Originally a country song from the 1940’s, it spent record fifty six weeks on the chart
“Release Me” by Engelbert Humperdinck, the surprising single that stopped The Beatles to reach the No.1 in the U.K singles charts in 1967
In 1967, it wasn’t the Rolling Stones, or The Who or The Kinks who prevented The Beatles to reach No.1 in the UK singles charts, it was the surprising “Release Me” by Engelbert Humperdinck. Written by Eddie “Piano” Miller and Robert Yount in 1949 as a country song, “Release Me” became a country hit for Jimmy Heap, Kitty Wells, and Ray Price, all in 1954. But it was the Humperdinck version that became the most recognizable and memorable. His version has the distinction in the UK of holding the number one slot on the chart for six weeks during March and April 1967, starting on March 2nd, and preventing The Beatles’ “Penny Lane” / “Strawberry Fields Forever” from reaching the top spot. Overall, it stayed in the charts for a record fifty-six consecutive weeks. Becoming the highest selling single of 1967 in the UK, recording over one million in sales, eventually becoming one of the best selling singles of all time with sales of 1.38 million copies. “Release Me” was first released by Engelbert Humperdinck in 1967 on Decca records, backed by “Ten Guitars”, that became a surprise hit in New Zealand. It remains his most successful and memorable song.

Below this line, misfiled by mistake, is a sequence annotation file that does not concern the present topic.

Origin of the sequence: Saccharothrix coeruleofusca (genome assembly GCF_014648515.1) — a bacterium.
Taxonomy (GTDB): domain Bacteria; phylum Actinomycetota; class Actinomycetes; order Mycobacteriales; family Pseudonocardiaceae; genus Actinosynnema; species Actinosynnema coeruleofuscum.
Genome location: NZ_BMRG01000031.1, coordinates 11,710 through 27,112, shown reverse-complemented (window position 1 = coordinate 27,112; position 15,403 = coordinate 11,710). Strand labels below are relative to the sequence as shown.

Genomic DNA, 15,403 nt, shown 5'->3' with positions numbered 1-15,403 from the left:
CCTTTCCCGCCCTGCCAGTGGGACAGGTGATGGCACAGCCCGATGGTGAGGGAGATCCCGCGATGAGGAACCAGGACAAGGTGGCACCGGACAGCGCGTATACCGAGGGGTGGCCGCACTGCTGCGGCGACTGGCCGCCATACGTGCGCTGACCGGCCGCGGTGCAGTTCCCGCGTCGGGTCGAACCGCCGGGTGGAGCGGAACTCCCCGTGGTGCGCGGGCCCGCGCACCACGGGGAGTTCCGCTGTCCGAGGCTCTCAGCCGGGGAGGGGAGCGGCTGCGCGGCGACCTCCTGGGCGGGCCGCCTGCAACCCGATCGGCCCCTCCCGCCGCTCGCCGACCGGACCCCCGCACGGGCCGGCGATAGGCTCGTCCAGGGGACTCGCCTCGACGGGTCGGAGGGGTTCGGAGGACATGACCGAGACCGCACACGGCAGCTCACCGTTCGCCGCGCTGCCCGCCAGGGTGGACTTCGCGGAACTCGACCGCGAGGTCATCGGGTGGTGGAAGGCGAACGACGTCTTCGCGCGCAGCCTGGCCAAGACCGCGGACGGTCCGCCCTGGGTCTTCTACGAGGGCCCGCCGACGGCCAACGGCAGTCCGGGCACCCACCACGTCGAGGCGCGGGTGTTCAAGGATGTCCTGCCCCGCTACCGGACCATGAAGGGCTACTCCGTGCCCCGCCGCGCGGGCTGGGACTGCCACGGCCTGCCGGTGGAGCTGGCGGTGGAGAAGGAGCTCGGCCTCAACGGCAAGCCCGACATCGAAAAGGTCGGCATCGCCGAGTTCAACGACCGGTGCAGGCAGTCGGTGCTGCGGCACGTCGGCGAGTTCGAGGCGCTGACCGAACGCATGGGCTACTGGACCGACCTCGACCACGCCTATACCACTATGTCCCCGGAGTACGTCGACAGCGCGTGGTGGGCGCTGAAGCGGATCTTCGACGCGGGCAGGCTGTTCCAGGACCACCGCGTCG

Look back at the 1967 promotional film of “Release Me” by Engelbert Humperdinck
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